Compared to National Geographic, IWC’s experience is tightly integrated into their brand and customer engagement strategy.
Interoperability crucial for what is commonly referred to as the “open metaverse”. Without it, Web3 is basically worthless.
Digital spaces must not resemble the walled gardens of the current internet era, built and circumscribed by Big Tech platforms that prevent the free movement of individuals and their data, assets, and social connections. The promise of an immersive, real-time virtual world can only be built upon technology that allows data exchange between segregated ecosystems.
In short, interoperability enables assets like NFTs to move freely across various chains and platforms, enhancing their value (cf. Transferability)
This means, for example, that I could port an NFT I bought in Decentraland to Sandbox and wear it there. Or that I could take my Adidas virtual gear with me in whatever digital space I go. Or that assets that run on one blockchain can be transferred to another.
Progress is slow, but industry-wide efforts are underway (e.g. Metaverse Standards Forum, OMA3, Metacircle). Recently, Apple and its Vision Pro platform formed the “OpenUSD” alliance together with NVIDIA, Adobe, and Autodesk and Pixar to push a standard format for interoperable 3D tools and data.
According to studies, privacy is one of the most important features users expect from Web3. Wallet and on-chain data can be used to:
Track user behavior for personalized experiences & ad targeting
Identify illicit activities or transactions
In today’s Internet, giants like Google or Facebook monetize user data collected through “third-party cookies”.
Third-party cookies are small pieces of data stored on users devices by web browsers. They track user behavior and preferences on websites, and are used for targeted advertising.
Many in Web3 argue that the era of “third-party cookies” is ending.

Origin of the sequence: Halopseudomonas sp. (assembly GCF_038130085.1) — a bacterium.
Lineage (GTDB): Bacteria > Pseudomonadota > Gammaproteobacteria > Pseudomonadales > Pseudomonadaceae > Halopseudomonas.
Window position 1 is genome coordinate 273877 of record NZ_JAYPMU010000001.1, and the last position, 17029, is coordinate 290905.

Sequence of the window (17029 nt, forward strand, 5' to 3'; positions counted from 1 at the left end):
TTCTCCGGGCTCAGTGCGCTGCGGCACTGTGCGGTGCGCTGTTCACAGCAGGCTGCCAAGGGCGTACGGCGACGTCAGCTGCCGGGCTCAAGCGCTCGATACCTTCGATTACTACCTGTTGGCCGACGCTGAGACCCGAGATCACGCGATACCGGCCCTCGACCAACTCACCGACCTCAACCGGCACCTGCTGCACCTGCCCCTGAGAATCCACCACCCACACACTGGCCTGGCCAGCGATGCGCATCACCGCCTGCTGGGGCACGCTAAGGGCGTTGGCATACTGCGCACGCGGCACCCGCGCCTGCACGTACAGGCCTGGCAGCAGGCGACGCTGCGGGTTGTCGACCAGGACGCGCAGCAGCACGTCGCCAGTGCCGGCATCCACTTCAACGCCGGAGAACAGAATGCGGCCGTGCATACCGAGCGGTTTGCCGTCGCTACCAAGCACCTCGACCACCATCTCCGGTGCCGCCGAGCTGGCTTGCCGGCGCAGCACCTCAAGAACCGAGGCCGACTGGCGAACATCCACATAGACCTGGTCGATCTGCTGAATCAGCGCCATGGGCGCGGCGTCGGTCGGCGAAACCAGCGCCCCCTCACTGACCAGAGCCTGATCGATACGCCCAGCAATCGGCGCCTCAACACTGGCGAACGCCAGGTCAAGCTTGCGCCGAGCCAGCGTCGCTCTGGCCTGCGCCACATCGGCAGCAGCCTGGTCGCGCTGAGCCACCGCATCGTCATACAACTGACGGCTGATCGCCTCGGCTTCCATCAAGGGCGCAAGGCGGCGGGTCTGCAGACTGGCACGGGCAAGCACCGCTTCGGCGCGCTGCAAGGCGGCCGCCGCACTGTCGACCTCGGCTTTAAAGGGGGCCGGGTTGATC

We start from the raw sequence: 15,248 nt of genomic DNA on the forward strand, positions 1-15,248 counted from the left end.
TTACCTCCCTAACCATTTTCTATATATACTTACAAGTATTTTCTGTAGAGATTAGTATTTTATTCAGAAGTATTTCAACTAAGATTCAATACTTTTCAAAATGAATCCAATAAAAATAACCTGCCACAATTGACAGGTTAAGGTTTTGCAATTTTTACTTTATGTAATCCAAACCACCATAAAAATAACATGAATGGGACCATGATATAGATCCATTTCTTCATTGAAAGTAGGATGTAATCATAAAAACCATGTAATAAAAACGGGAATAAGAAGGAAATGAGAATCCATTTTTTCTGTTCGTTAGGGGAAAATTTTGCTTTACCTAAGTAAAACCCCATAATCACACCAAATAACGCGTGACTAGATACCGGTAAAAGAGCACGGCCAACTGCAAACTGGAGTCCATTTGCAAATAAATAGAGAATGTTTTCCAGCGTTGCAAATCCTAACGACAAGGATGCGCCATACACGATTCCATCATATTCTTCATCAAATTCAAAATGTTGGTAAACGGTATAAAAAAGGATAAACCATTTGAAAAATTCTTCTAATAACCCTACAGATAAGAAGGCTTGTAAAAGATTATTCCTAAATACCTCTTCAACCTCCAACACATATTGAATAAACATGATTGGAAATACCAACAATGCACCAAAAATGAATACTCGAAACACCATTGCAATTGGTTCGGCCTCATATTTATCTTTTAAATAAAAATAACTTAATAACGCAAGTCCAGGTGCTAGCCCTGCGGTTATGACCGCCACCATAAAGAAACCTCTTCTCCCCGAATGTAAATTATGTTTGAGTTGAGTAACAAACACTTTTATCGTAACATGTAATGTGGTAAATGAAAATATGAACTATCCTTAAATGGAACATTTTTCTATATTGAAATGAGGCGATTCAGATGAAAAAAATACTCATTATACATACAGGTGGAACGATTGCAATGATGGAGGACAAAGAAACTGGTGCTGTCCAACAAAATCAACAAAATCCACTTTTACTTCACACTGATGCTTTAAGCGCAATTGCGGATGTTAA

No more cookies means: no more ad-targeting, i.e. no more monetization of personal data through ads.
This is an existential threat to business model of modern internet companies like Google, Facebook, or Twitter. It would shift power back to the users, the “rightful owners” of their data.
What’s the alternative?
Instead, brands could target users based on the NFTs in their wallets and past interactions with decentralized apps. This opens doors for a more intimate and granular customer engagement.
For monitoring transactions and identifying illicit activities, Chainalysis sets the industry standard in on-chain data tracking.
So again, what about privacy?
In Web3 (at least for now) nothing is private. It’s all pseudonymized.
Your wallet stays anonymous until it's linked to you, a link that then becomes permanent.
Today, we’ve left the worst behind us. Weathering a crypto winter is no small feat. I’ve experienced it once already. It feels daunting and never ending. People are thirsting for positive news.
But the community has come such a long way. Remember that we didn’t even have DeFi, or NFTs in 2019 during the last crypto winter?
That’s how fast the space is moving.
Now, we’re soul-searching and trying to find answers to:
How do we make this tech mass-market friendly?
How does it mesh with the current Internet?
What apps are actually useful for consumers?
Areas like ticketing, loyalty, digital/physical and decentralized social media have shown promise.
Yet, the challenges remain the same.
With a space blessed with so many smart, passionate, and visionary people, I’m optimistic.
I believe that Web3 is not just a technology but a transformation that's reshaping the Internet and brands around the principles of ownership, community, and decentralization.
Nothing has changed.
Thanks for reading Dematerialzd – Web3 for Brands! Subscribe for free to receive new posts and support my work.